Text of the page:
Agricultural input subsidies have been adopted on a large scale across different African countries in the last few years.
A new book, Agricultural Input Subsidies: the Recent Malawi Experience, by Ephraim Chirwa and Andrew Dorward, examines the benefits and risks of these programmes. It also looks at Malawi in detail, exploring the history of subsidies there, current implementation and impacts, and political and technical issues in success or failure.
Book launch: London, May 2014
The book was launched at the School of Oriental and African Studies (SOAS), London on 29 May. The speakers included Professor Andrew Dorward, Professor of Development Economics, SOAS; His Excellency Bernard Sande, Malawi High Commissioner; Dr Zoltan Tiba, Oxford Policy Management; Dr Steve Wiggins, Research Fellow, Overseas Development Institute (ODI); and Dr Christone Nyondo, Ministry of Agriculture and Food Security, Malawi. The chair was Professor Thandika Mkandawire, Professor of African Development, Department of International Development, LSE.
You can listen to the event via the audio stream below:
About the book
Agricultural input subsidies have been adopted on a large scale across different African countries in the last few years. However global experience with input subsidies has been mixed, and there is considerable concern that current input subsidies will turn out to be expensive political programmes with very limited development benefits. There is, however, also considerable enthusiasm for new, ‘smart’ approaches in subsidies’ delivery and for their potential to raise the productivity of millions of poor smallholder farmers and lift them out of poverty while promoting wider food security.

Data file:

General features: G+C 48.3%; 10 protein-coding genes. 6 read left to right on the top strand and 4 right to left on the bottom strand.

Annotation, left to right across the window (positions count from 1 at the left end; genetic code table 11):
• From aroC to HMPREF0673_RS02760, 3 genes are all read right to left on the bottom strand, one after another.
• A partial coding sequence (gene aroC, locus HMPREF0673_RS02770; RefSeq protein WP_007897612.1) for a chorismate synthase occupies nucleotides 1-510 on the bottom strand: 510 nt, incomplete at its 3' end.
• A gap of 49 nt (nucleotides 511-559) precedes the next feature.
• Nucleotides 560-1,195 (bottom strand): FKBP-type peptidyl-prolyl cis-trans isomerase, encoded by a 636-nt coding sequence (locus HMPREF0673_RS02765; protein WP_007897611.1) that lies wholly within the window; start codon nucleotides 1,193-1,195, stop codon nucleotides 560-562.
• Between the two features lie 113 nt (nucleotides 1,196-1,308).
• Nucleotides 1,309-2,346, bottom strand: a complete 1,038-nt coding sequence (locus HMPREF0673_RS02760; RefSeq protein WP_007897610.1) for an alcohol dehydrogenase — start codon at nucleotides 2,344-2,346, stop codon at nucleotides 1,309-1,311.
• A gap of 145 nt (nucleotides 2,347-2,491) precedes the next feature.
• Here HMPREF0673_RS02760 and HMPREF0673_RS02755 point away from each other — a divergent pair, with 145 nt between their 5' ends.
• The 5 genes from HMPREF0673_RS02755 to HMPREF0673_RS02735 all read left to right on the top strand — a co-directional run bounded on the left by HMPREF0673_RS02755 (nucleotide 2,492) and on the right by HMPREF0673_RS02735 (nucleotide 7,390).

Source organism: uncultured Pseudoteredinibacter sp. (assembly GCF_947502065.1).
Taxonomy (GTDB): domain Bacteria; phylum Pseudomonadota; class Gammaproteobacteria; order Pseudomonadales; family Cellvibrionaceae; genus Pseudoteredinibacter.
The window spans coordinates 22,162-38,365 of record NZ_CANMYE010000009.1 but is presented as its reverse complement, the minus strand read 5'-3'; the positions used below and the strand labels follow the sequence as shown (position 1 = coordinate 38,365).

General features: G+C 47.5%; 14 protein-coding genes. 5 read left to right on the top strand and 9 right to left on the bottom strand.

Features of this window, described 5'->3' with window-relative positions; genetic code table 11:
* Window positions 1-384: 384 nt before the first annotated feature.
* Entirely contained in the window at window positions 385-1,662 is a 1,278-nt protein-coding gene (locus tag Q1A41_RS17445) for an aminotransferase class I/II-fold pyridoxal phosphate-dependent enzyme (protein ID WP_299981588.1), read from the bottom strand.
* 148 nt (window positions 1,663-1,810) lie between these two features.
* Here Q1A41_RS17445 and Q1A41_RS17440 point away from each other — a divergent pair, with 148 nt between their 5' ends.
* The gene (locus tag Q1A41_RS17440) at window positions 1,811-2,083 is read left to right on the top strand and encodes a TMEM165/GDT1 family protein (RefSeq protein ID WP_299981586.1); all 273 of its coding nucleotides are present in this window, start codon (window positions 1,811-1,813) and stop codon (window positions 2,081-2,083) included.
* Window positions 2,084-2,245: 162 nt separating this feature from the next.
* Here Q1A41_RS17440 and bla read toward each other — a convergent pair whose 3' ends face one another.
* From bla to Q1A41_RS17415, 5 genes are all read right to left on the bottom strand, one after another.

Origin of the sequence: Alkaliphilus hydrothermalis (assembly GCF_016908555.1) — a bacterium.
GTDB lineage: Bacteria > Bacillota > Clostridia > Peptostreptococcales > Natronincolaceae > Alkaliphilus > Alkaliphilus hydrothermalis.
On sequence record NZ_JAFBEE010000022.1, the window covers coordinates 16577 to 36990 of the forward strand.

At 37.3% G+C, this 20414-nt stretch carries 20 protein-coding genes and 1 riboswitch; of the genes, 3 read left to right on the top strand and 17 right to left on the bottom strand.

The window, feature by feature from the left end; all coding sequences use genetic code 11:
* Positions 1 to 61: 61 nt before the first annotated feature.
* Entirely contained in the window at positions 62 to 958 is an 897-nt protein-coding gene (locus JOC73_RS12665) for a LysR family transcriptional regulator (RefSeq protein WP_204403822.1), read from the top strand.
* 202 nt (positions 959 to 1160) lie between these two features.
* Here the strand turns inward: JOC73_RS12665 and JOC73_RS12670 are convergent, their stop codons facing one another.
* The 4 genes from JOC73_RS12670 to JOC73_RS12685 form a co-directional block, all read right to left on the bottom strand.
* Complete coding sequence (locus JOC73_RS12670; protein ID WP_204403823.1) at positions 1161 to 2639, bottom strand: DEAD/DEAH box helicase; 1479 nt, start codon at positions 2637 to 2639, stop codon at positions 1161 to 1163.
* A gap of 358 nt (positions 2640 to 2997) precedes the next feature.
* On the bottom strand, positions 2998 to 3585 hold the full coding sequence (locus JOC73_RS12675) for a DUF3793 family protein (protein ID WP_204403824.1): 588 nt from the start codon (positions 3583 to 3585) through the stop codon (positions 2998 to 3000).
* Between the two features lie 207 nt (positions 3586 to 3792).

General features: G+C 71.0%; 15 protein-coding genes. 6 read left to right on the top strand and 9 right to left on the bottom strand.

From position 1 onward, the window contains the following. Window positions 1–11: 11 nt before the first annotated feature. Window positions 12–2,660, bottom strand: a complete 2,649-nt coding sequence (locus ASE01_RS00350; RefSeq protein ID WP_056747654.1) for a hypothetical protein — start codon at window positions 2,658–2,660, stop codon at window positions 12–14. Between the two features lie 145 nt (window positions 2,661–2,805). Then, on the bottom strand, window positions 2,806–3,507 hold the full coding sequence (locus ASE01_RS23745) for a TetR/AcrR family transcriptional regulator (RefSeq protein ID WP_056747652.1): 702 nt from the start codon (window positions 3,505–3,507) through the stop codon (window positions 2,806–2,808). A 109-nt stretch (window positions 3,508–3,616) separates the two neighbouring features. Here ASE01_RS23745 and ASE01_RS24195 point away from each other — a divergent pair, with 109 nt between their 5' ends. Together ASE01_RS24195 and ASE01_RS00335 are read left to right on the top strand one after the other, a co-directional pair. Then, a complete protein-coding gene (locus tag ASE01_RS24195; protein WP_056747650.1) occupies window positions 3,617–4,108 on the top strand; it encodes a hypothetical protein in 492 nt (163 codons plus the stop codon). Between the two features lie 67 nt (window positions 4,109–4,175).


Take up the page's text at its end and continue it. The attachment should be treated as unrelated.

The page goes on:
This book takes forward our understanding of agricultural input subsidies in low income countries. A review and extension of current thinking on the potential roles of such subsidies provides the basis for a broad examination of recent documented experience in different African countries and then for: a detailed examination of Malawi’s current agricultural input subsidy programme, the main focus of the book. This large programme has been the subject a very considerable international debate, much of it unfortunately little informed by the substantial amount of information available on the programme. Drawing on their extensive involvement with the programme over many years and on a wide range of information sources, the authors provide a detailed analysis of the historical, political and agro-economic roots and context of the programme, and its implementation and impacts from 2005 to 2011. Of interest in its own right, this also provides critical insights into the potential benefits and risks with such programmes, and on political and technical issues that are critical in success or failure.
Agricultural Input Subsidies: The Recent Malawi Experience
by Ephraim Chirwa and Andrew Dorward
Oxford University Press
Price: £55 (open access version available)